As sound-bites and sight-bites rain down like those proverbial cats and dogs (maybe worse!), folks are becoming hypersensitive to hype. Collectively, we are just not buying it.1 Yep, our bullshit meters are meticulously calibrated to ring when messaging sounds over-the-top, and we stand only too ready to believe that if it sounds (or looks) too good to be true, it probably is.
Hype lives in your copy, in words that beg comparison but never get substantiated: better, best, more, most, must-have, no comparison, greatest quantity, greatest variety. It lives in numbers that never get explained.
Hype is your enemy, and hype-y copy is like "friendly fire." Shooting yourself in the foot? Heck, it's more like committing seppuku!
Come see what I mean.
I really don't know much about high definition television (HDTV), but my buddy Bryan has been raving about his new HD purchase. So HD has been in the back of my mind. When I saw a flash ad for Dish Network HD programming on lifehacker, I took notice:
The flash part of the ad went something like this:
If you don't have high definition programming, your HD TV is faking it ... get the full HD experience with America's largest lineup.
Note the words: full experience, largest lineup, twice as many, better TV. Yeah, I want the most bang for my buck. And this copy prepared me for some serious substantiation. So I clicked through and landed here (eventually ... had to suffer through more flash first):
Okay. It's Dish's HDTV page. I saw the area that claimed "DishHD offers the most HD content available today." 1700 hours of programming per week? Sounded impressive, but what did it mean?
I counted ten channels, none of them local networks. Ten? I seemed to remember my cable company sent out a paper ad on their lineup a coupla weeks ago. I checked their website:
Hmmm. No mention of how many hours of HDTV programming per week, but Comcast lists sixteen channels, including my local ones for news and network shows. Comcast's site is maddeningly flash-intensive and copy-poor, but it had me believing already that Dish was playing the hype game with me.
I returned to the Dish site to follow the lineup/programming path from the banner ad. Dish tells me there are three must-have HD essentials. One of them is HD programming. Nothing on the essentials list is clickable, so I clicked on "Learn More":
Great (not)! I landed on an utterly useless page that only reiterated what I already knew. I did get a little animated butterfly, except I wasn't in the mood for cute. Dish had just committed the faux pas of wasting my time. The copy?
High Def. HD. High Definition. HDTV. There are many ways to say it, but it means just one thing - high definition TV is better TV. To get the full impact of HD and see it the way it's meant to be seen, you need the following 3 'must-haves.'
Hot air (a logician would call this a tautology). This circular copy tells me nothing. Worse, there are no "following" anythings except empty black space ... the links are above. Little things like this really bug me.
Any sane person would be long gone by now. The path was not delivering. But you know me. For the sake of a good story, I sighed heavily and clicked on "DishHD Programming." I was hungering for some honest-to-goodness meat:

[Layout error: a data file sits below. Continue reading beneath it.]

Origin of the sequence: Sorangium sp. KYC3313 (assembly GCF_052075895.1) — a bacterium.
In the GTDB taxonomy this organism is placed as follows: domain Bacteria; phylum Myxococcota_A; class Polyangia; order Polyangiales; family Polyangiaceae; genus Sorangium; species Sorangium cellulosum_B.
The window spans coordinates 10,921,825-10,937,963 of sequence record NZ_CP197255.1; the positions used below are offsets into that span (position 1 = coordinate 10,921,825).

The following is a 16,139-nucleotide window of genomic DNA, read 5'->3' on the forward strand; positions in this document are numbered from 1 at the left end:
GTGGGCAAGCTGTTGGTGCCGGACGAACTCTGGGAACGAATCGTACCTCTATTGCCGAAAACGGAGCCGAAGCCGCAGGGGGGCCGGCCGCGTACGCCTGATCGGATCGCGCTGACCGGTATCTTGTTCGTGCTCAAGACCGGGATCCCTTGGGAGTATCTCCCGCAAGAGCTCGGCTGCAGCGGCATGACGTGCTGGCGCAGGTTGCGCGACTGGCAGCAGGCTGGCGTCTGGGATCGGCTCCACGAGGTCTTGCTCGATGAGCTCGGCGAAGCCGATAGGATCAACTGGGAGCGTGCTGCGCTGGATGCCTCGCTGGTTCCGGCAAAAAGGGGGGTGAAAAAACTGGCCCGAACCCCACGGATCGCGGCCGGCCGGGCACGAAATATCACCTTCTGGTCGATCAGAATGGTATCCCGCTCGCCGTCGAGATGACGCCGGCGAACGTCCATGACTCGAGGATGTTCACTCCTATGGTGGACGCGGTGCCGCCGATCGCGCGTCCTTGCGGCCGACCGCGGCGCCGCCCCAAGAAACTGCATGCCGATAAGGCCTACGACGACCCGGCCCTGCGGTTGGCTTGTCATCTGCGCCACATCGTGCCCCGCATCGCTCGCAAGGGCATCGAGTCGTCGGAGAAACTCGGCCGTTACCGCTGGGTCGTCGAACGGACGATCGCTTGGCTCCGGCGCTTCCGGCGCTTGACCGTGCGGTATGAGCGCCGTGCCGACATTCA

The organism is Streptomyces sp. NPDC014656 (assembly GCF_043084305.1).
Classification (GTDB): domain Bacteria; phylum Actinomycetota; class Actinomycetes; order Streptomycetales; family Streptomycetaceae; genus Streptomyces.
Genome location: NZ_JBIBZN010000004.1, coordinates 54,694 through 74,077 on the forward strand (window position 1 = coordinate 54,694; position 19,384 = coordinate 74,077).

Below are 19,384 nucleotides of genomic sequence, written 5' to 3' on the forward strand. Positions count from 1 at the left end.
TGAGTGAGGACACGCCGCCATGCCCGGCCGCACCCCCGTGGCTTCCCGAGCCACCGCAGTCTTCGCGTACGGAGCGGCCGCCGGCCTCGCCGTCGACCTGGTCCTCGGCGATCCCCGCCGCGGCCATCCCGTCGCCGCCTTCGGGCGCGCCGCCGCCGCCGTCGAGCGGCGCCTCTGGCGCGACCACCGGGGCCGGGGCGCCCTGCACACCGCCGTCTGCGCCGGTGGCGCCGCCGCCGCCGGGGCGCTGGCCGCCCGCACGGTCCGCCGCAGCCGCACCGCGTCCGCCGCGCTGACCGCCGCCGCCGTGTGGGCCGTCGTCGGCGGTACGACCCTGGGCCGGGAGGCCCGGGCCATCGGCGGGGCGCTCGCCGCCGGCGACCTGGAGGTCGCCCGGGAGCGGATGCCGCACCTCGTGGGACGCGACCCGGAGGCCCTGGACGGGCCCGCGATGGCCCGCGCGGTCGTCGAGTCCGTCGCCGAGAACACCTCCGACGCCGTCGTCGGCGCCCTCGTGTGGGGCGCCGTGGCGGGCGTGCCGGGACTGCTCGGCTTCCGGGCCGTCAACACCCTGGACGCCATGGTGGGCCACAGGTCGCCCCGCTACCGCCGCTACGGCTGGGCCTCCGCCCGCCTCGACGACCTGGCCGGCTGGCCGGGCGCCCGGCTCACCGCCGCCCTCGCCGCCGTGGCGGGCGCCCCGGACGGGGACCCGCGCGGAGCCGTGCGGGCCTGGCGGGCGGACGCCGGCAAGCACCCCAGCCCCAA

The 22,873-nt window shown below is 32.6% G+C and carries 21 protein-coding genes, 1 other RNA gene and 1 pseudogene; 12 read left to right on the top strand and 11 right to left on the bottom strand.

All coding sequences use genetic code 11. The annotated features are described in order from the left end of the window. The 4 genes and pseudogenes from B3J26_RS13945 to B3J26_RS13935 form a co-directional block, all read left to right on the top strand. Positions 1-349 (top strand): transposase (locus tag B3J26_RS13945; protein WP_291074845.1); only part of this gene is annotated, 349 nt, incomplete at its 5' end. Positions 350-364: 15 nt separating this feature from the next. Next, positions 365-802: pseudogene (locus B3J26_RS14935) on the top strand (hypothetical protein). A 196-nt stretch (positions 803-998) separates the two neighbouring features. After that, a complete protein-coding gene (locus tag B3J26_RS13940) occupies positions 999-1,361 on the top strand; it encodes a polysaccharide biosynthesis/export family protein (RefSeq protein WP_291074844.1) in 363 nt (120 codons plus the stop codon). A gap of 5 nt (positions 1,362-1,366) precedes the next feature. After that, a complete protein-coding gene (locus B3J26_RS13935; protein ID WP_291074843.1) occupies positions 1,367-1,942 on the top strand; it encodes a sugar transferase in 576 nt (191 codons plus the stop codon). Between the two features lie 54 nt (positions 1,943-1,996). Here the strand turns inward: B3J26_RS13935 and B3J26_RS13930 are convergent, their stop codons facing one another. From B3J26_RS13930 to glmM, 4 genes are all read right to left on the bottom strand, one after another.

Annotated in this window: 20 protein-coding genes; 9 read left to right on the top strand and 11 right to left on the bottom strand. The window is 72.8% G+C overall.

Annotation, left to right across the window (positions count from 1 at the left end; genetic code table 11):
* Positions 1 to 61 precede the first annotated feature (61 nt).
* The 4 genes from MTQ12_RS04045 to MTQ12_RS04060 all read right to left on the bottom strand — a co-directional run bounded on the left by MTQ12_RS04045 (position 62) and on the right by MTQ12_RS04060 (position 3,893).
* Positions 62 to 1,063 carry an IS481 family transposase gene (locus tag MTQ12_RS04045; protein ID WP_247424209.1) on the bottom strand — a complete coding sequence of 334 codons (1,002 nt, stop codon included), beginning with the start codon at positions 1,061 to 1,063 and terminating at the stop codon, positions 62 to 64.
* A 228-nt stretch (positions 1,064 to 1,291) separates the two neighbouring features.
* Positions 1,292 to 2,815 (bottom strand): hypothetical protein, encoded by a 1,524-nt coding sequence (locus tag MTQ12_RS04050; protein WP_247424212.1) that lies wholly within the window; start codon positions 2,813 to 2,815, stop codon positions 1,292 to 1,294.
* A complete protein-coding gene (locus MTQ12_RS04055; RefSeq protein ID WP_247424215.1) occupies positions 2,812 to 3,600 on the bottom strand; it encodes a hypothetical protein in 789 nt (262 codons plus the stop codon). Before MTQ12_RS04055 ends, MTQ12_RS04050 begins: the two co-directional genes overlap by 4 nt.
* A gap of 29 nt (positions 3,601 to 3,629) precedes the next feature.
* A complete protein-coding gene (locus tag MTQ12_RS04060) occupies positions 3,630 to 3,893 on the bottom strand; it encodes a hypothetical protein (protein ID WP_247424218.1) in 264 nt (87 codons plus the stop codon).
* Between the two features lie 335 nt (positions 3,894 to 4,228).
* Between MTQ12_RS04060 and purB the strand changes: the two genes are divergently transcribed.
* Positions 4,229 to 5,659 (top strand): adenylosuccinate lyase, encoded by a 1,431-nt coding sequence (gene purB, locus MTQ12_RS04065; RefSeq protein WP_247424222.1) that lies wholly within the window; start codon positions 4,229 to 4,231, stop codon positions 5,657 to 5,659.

Huh? That freaking animated butterfly again and more useless copy:
DishHD Programming. Add entertainment made just for the HD experience. DishHD has the greatest quantity and variety of HD content, and offers the industry's most extensive HD line-up with over 1,700 hours of HD entertainment each week.
"Add entertainment"? What would I add it to? "Greatest quantity and variety"? C'mon dudes, cough up! This is my third click, and I'm still no wiser. Oh, and there's that number again. 1700. Totally suspicious, I reached for my calculator. Let's see ... 10 channels, 24 hours a day, 7 days a week. That's 1680 hours. Which is not "over 1700."
I keyed in Comcast's numbers for comparison. 2688 hours. By now I was thinking total hype. Sixteen channels are more than ten. 2688 hours are a lot more than 1680.
I really didn't want to click anything but the outta-here button. (Tell me, Dish, what are your page rejection rates on this scenario?) But I resolved to "learn more:"
Mercifully, the butterfly was gone. But this was the end of the line, and all I had got for my dedicated efforts were the questionable claims and the image of the ten channels I had seen on the landing page.
This scenario does not:
Deliver on the promise of Dish's banner ad
Provide evidence that supports Dish's claims
Offer the customer anything beyond shallow entertainment and hype
Establish and develop credibility
Even if Dish's claims are correct, they still utterly failed in their persuasive mission. My head is filled with images of that classic sleazy car salesman, and I don't believe Dish for one second. In fact, I feel major cheated and manipulated. Dish isn't getting a single penny from my budget. Not today. Not ever.
See what I mean? Hype is your number one enemy. The only thing hype persuades folks to do is walk (or mouse) away. So terminate hype with extreme prejudice. You don't need to rely on superlatives if you indisputably can deliver the goods. What you need to focus on is providing the information your customers really want to learn from you.
1 "The Ad-Busting Brain." David Cohn. seedmagazine.com. March 22, 2006. http://www.seedmagazine.com/news/2006/03/the_adbusting_brain.php.